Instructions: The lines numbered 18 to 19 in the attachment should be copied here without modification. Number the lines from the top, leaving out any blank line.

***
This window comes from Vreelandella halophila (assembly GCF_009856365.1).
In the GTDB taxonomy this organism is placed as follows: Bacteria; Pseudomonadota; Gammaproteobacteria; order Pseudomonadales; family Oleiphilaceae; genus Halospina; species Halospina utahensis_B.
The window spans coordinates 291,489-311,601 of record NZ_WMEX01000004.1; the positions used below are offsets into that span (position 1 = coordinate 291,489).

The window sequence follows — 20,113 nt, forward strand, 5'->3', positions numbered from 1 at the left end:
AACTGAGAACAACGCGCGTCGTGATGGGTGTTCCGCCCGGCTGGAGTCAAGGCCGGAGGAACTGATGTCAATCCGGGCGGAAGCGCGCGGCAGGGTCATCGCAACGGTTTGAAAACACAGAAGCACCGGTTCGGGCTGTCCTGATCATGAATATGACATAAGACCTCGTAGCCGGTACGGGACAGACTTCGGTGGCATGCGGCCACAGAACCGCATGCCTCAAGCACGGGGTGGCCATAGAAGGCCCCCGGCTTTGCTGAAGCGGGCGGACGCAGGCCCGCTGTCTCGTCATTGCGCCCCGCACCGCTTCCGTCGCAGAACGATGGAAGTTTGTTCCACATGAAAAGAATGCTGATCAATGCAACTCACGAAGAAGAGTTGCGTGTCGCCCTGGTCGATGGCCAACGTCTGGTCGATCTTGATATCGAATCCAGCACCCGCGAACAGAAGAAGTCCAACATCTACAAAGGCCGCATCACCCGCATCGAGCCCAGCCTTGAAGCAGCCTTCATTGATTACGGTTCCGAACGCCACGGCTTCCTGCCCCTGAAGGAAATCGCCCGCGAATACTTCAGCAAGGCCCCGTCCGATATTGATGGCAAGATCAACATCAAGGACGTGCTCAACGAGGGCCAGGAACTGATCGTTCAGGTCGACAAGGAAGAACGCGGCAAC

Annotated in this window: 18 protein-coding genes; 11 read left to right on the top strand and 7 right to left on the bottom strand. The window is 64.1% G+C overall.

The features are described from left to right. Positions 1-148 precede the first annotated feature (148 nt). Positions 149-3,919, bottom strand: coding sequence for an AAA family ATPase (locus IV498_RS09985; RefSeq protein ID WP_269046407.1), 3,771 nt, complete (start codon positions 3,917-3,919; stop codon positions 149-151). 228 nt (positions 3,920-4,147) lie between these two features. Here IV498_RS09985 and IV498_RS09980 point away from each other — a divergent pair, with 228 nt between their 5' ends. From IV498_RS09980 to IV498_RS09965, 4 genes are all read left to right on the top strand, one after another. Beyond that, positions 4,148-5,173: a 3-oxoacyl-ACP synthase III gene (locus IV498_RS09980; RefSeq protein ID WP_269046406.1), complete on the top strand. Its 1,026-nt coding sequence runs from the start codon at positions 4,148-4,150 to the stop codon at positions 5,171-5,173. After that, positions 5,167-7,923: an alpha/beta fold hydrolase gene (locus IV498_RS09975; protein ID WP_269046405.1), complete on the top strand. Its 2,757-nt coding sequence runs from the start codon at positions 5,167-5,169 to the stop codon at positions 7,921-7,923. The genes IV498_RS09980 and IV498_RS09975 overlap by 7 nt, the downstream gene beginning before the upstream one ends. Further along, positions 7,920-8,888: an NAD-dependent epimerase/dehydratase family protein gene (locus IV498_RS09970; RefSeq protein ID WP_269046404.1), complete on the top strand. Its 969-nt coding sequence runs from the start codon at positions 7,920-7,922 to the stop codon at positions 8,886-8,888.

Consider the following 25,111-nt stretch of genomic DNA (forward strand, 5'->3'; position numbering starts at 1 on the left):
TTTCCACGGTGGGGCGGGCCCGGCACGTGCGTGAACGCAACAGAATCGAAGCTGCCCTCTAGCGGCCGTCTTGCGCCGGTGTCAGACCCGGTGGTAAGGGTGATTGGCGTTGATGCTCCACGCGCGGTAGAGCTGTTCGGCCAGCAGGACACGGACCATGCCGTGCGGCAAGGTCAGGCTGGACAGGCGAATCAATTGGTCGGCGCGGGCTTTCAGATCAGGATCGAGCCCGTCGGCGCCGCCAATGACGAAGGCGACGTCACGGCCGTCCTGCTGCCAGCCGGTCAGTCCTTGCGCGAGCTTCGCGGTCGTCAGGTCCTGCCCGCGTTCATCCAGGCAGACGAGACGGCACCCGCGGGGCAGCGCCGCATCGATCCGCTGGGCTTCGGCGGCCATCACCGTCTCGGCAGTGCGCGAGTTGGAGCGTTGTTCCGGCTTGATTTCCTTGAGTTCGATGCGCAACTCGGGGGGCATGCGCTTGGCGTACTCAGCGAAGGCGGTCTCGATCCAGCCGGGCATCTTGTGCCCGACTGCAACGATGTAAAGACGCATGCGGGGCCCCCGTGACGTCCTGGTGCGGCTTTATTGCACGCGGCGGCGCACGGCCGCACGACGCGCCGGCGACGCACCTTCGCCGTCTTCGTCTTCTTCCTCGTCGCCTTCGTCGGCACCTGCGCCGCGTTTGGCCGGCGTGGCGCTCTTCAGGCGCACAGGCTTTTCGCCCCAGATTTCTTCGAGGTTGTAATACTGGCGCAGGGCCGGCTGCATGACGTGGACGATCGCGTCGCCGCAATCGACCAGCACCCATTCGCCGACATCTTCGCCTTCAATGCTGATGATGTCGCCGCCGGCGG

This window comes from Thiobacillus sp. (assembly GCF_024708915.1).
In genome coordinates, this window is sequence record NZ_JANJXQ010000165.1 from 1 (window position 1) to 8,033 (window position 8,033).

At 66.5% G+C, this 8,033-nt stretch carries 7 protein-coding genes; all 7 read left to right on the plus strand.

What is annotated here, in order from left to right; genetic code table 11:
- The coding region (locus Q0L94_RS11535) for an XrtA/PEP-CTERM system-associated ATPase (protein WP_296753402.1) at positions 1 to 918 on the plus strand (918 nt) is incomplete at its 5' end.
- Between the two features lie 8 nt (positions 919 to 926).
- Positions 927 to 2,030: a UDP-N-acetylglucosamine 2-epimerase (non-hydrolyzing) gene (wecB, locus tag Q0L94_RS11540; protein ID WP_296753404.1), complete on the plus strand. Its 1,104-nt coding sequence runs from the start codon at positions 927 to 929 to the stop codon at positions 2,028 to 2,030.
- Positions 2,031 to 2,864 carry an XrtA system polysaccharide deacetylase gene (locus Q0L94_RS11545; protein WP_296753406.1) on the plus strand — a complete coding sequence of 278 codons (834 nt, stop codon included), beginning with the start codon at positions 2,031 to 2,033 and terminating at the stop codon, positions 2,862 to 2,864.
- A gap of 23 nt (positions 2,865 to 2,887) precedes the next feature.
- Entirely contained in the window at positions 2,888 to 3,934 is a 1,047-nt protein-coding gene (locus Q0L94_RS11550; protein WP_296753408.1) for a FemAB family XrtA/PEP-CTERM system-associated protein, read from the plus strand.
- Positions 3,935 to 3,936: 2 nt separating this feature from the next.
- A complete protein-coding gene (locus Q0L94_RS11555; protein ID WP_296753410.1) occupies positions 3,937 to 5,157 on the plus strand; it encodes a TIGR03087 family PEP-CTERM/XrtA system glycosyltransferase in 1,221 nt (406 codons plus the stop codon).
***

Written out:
- A gap of 23 nt (positions 2,865 to 2,887) precedes the next feature.
- Entirely contained in the window at positions 2,888 to 3,934 is a 1,047-nt protein-coding gene (locus Q0L94_RS11550; protein WP_296753408.1) for a FemAB family XrtA/PEP-CTERM system-associated protein, read from the plus strand.